The elite managed and financed a complex and extensive interregional trade network.
They also patronized specialized craft specialists, including ironworkers, coral miners, mangrove cutters, and sailors.
They often monopolized ownership of the most productive land, which they then leased out to commoners, newcomers, and enslaved persons.
Innovations in ironworking aided agricultural intensification and specialization in hunting, fishing, and herding.
Early second millennium scholars, including Al Biruni in the 11th century and Al Tarsusi in the 12th century discuss the widespread use of the crucible steel process in the Islamic world, which included the East African coast.
The Swahili coast is known to have exported iron in quantity to India, as stated by Al Masudi and Al Idrisi. Kusimba is convinced that the availability of fuel, ore, and skill made iron relatively inexpensive for African ironworkers to make, use, and take advantage of fuel shortage in Arabia and India to corner the market.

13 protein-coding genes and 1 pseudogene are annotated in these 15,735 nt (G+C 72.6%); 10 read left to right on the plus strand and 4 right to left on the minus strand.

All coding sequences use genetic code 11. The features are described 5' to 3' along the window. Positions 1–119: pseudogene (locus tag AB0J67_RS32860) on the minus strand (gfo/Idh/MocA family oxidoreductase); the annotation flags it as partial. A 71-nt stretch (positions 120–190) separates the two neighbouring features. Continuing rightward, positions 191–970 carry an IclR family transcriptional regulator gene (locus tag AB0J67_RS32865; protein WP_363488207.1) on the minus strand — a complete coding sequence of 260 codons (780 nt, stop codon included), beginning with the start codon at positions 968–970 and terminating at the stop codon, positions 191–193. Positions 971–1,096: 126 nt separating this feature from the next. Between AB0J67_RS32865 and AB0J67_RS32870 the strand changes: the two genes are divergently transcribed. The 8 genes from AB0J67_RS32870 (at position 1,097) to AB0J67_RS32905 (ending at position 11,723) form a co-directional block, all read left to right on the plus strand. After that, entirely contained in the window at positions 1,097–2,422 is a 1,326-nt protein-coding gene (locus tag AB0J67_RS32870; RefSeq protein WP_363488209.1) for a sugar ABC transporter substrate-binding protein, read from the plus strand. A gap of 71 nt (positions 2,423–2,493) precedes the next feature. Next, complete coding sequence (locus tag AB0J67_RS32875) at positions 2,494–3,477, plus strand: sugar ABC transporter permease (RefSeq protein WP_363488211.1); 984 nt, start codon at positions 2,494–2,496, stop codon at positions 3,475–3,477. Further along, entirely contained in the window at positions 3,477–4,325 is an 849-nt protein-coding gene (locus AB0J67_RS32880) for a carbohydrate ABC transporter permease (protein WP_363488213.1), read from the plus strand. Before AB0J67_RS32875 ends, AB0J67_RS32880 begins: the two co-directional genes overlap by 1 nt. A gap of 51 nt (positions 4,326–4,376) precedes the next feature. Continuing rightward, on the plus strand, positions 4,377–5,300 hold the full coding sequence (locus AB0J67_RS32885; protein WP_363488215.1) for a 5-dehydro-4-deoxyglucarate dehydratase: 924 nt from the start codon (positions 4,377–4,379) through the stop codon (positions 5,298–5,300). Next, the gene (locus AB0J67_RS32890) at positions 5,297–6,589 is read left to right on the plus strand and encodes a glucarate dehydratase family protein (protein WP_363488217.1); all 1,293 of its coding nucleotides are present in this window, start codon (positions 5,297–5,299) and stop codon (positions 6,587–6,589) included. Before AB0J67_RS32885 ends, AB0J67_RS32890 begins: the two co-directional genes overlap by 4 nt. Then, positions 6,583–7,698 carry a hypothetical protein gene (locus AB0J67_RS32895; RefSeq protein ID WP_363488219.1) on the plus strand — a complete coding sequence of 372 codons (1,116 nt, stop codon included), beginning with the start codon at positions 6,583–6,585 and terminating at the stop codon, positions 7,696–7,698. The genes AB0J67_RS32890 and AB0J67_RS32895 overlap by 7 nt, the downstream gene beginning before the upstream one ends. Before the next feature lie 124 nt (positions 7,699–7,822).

The wealth accumulated by African merchants, who exchanged African products for foreign trade goods, formed the basis of complex urban polities on the coast beginning in the early 1st millennium CE.
These polities later had diverse and well-defined social hierarchies that incorporated social and religious elites, commoners, foreigners, and enslaved persons.